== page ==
My name is JL Merrow and I—this will be no surprise to anyone who’s ever read one of my books—am British. Painfully so, and nowhere was this brought home to me more fully than on a recent trip to southern Italy. The sun didn’t so much smile upon us as leer down with an evil glint in its metaphorical eye. It was hot.
The Italian women strolled around in the 36 degree heat (that’s high nineties in old money) looking cool and expertly made-up in elegant shift dresses; their menfolk swaggered easily in shorts and open-necked linen shirts; all displayed sunkissed limbs and perfect hair.
I, on the other hand, was a pink-faced, frizzy-haired fashion disaster, not so much tanning in the Mediterranean sun as turning into one giant ambulatory freckle.
Noel Coward sang, famously, that “Mad dogs and Englishmen go out in the midday sun.” This, I can assure you, is because in this green and pleasant land, we don’t actually have any midday sun, as a rule. Oh, we get the occasional short spell of warmer temperatures, giving the tabloids an excuse to dust off the Cor, What a Scorcher! headlines and print pictures of amply endowed young ladies sunning themselves. But sustained hot and sunny weather, like really heavy snow, is something that happens in other countries, not here—and when we do get it, we’re hopelessly ill-equipped to deal with it.
Perhaps that’s why our national drink is a nice hot cup of tea: we need it to warm us up. But this is where I differ from my countrymen and women. My official bio starts with the words, “JL Merrow is that rare beast, an English person who refuses to drink tea.” I can’t stand the stuff. Hate it with a passion. The only thing worse than tea is milky tea. And everyone in Britain drinks tea with milk.
This has caused a few problems in my life. Particularly among older people, there’s an assumption that of course everyone drinks tea. I’ve been to places where it was literally the only beverage on offer at certain times. I’ve been expected to drink tea at work, at family get-togethers, and even down a pothole in Yorkshire, for goodness sake!
The Germans quaff beer; the Spanish sip sangria. In Italy you can grapple with a grappa, and in France, take flight with la fée verte. In England, we get brackish boiled water with a bagful of dried-up old leaves chucked in. Yum.
I loved southern Italy. The fabulous coastline; the lemon trees; the roman ruins. But one thing about my recent trip endeared me to the area forever, and no, it’s not the gelato, which is to die for, or the tiramisu, which is divine.
It’s that on the island of Ischia, they’ve found what is, in my view, the perfect use for teapots: as nesting boxes for chaffinches:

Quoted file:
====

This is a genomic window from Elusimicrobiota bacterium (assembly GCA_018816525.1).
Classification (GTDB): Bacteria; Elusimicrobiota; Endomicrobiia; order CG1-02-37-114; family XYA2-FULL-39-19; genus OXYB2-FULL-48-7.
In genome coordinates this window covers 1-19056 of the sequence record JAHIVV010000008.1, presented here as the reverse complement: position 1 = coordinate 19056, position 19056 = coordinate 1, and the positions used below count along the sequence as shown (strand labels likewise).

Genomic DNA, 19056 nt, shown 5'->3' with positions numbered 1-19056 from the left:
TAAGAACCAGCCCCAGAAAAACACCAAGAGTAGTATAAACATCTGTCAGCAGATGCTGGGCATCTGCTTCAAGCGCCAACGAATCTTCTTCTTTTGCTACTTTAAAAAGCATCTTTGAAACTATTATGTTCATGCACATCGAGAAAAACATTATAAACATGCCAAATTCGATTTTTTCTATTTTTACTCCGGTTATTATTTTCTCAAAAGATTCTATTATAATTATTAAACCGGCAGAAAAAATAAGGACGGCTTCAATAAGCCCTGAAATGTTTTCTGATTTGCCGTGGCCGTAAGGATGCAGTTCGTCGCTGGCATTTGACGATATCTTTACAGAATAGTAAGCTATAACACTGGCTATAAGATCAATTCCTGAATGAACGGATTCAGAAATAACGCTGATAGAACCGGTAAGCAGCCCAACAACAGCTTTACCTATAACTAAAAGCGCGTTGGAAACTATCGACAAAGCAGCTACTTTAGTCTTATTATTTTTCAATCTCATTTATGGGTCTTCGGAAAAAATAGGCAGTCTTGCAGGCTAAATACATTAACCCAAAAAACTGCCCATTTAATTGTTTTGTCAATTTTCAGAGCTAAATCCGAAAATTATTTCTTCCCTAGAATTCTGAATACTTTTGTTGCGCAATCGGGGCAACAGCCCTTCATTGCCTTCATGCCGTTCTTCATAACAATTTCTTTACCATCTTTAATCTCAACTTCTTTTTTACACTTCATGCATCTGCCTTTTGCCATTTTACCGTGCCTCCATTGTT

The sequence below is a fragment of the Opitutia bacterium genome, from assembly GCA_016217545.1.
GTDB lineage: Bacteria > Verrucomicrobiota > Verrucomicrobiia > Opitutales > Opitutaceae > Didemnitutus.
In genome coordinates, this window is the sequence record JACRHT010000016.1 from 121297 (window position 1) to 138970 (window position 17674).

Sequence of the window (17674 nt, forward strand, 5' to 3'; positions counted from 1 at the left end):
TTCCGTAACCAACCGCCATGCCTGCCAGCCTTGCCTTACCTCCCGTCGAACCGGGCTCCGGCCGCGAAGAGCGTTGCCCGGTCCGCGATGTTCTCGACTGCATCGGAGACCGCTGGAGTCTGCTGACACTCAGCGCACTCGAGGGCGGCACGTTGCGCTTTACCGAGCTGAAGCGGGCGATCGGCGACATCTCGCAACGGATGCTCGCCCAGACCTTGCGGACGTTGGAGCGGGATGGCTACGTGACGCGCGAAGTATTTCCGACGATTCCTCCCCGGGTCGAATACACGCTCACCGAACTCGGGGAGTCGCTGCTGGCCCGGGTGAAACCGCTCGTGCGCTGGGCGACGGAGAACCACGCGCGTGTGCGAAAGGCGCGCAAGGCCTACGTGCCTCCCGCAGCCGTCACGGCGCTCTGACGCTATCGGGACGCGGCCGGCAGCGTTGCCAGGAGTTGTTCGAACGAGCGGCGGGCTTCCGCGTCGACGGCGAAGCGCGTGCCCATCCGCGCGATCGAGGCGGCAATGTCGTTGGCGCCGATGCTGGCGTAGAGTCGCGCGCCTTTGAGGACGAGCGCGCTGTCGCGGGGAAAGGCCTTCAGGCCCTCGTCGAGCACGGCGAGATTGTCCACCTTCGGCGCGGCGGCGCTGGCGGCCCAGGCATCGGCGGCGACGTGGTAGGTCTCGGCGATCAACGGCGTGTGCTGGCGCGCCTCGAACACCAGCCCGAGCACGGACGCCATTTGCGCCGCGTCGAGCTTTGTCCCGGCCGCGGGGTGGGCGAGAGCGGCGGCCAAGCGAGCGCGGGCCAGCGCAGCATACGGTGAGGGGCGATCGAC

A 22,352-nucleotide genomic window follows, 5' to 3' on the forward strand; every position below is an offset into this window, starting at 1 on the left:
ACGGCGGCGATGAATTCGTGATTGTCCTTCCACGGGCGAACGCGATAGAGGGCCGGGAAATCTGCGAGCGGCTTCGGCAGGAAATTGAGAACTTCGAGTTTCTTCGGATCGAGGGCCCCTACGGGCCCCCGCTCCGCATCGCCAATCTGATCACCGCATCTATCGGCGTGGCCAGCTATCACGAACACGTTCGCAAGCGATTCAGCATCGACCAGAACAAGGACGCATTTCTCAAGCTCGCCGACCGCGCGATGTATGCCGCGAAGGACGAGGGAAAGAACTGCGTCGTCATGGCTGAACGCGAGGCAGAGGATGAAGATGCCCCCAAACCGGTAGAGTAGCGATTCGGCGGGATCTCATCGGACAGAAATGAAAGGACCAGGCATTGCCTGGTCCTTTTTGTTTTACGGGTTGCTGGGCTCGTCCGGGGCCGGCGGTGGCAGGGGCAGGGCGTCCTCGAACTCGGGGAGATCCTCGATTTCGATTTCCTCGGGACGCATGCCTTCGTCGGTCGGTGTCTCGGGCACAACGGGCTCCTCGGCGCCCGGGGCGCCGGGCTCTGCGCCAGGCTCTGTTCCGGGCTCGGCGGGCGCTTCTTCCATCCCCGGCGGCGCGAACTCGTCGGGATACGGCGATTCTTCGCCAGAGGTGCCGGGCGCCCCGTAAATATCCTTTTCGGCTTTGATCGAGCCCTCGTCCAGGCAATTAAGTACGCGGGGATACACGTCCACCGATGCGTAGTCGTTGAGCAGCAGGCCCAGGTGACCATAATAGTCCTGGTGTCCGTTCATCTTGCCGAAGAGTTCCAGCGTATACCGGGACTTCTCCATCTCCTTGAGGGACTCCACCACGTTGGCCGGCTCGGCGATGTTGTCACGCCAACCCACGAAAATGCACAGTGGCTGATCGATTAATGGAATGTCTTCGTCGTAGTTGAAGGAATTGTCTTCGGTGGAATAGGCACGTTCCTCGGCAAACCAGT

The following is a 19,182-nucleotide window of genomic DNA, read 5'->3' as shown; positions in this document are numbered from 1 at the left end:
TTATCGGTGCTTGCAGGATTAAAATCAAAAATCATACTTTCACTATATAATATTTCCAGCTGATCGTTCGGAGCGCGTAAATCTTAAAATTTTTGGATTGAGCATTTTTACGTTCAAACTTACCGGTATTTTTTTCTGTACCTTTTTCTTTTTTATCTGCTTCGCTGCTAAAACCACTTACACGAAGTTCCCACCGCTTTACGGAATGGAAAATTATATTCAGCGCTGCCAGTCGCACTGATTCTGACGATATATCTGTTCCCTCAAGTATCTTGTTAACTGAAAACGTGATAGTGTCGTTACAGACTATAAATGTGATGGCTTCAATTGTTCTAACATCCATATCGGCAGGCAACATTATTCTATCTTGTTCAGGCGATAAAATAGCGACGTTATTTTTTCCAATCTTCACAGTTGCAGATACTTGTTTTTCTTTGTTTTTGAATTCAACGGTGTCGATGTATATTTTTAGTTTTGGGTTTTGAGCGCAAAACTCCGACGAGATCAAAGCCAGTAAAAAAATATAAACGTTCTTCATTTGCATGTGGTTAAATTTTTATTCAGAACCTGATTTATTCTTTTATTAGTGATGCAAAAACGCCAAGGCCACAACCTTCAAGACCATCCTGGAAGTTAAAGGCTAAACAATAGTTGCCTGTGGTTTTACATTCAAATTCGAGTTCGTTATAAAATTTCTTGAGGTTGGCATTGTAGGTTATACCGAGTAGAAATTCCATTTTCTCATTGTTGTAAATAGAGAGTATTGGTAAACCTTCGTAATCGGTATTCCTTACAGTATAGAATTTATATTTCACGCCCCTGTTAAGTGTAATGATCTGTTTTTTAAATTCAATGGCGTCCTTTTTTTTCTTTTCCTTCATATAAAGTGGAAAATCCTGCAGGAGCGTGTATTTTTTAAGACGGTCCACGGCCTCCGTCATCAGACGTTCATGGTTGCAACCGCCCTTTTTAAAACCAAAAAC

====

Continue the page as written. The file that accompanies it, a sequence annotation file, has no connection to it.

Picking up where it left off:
Milk and sugar, anyone?
About J.L. Merrow
JL Merrow is that rare beast, an English person who refuses to drink tea. She read Natural Sciences at Cambridge, where she learned many things, chief amongst which was that she never wanted to see the inside of a lab ever again. Her one regret is that she never mastered the ability of punting one-handed whilst holding a glass of champagne.
She writes across genres, with a preference for contemporary gay romance and mysteries, and is frequently accused of humour. Her novel Slam! won the 2013 Rainbow Award for Best LGBT Romantic Comedy, and her novella Muscling Through and novel Relief Valve were both EPIC Awards finalists.
JL Merrow is a member of the Romantic Novelists’ Association, International Thriller Writers, Verulam Writers’ Circle and the UK GLBTQ Fiction Meet organising team.
Death is what happens while you’re making other plans.
The last thing newly engaged plumber Tom Paretski needs is to stumble over another dead body. He’s got enough on his mind already as the reality of his impending marriage sinks in. Not only is his family situation complicated, his heroism at a pub fire made him a local celebrity. Now everyone and their uncle wants a piece of his psychic talents.
Hired to find a missing necklace, Tom and his fiancé, private investigator Phil Morrison, wind up trying to unmask a killer—and there’s no shortage of suspects, up to and including the local bishop himself.
As Tom and Phil try to uncover the truth, they find themselves pulled in all directions by the conflicting pressures of their families and their own desires. But the murderer they’re up against is a ruthless schemer who won’t hesitate to kill again. If Tom and Phil aren’t careful, their love—and all their plans for the future—could be blown down like a house of straw.
Warning: Contains a bishop of questionable Christian charity, a necklace of questionable taste, and a plumber of questionable nationality who may be running out of time.
Mystery [Samhain, On Sale: July 12, 2016, e-Book, ISBN: 9781619234611 / eISBN: 9781619234611]